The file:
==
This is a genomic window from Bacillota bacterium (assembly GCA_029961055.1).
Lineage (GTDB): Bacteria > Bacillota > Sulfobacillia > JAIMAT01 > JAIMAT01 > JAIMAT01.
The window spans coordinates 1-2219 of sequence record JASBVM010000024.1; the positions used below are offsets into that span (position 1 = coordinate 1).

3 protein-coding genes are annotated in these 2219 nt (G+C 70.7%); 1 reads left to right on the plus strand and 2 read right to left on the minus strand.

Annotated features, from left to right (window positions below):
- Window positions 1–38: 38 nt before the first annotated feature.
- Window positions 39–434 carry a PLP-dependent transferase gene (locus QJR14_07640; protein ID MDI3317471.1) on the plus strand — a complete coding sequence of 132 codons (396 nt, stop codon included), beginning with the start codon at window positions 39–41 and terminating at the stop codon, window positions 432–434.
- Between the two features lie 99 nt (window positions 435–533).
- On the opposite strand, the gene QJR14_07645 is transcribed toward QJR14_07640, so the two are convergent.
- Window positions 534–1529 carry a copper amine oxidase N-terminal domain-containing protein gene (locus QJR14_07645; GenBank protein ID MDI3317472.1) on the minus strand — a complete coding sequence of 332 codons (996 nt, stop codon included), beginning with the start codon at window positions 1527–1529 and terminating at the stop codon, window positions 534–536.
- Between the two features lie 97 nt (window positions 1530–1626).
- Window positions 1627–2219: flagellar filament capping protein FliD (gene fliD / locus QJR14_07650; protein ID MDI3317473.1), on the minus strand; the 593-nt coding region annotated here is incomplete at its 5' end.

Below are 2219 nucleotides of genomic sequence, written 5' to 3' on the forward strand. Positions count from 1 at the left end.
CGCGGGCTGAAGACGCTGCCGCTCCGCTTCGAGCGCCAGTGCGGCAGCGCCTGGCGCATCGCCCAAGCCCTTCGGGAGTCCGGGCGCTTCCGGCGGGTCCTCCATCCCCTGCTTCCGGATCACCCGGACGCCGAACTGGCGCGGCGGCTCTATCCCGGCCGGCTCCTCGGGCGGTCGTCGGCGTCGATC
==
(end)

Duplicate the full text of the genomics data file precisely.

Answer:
This is a genomic window from Bacillota bacterium (assembly GCA_029961055.1).
Lineage (GTDB): Bacteria > Bacillota > Sulfobacillia > JAIMAT01 > JAIMAT01 > JAIMAT01.
The window spans coordinates 1-2219 of sequence record JASBVM010000024.1; the positions used below are offsets into that span (position 1 = coordinate 1).

3 protein-coding genes are annotated in these 2219 nt (G+C 70.7%); 1 reads left to right on the plus strand and 2 read right to left on the minus strand.

Annotated features, from left to right (window positions below):
- Window positions 1–38: 38 nt before the first annotated feature.
- Window positions 39–434 carry a PLP-dependent transferase gene (locus QJR14_07640; protein ID MDI3317471.1) on the plus strand — a complete coding sequence of 132 codons (396 nt, stop codon included), beginning with the start codon at window positions 39–41 and terminating at the stop codon, window positions 432–434.
- Between the two features lie 99 nt (window positions 435–533).
- On the opposite strand, the gene QJR14_07645 is transcribed toward QJR14_07640, so the two are convergent.
- Window positions 534–1529 carry a copper amine oxidase N-terminal domain-containing protein gene (locus QJR14_07645; GenBank protein ID MDI3317472.1) on the minus strand — a complete coding sequence of 332 codons (996 nt, stop codon included), beginning with the start codon at window positions 1527–1529 and terminating at the stop codon, window positions 534–536.
- Between the two features lie 97 nt (window positions 1530–1626).
- Window positions 1627–2219: flagellar filament capping protein FliD (gene fliD / locus QJR14_07650; protein ID MDI3317473.1), on the minus strand; the 593-nt coding region annotated here is incomplete at its 5' end.

Below are 2219 nucleotides of genomic sequence, written 5' to 3' on the forward strand. Positions count from 1 at the left end.
CGCGGGCTGAAGACGCTGCCGCTCCGCTTCGAGCGCCAGTGCGGCAGCGCCTGGCGCATCGCCCAAGCCCTTCGGGAGTCCGGGCGCTTCCGGCGGGTCCTCCATCCCCTGCTTCCGGATCACCCGGACGCCGAACTGGCGCGGCGGCTCTATCCCGGCCGGCTCCTCGGGCGGTCGTCGGCGTCGATC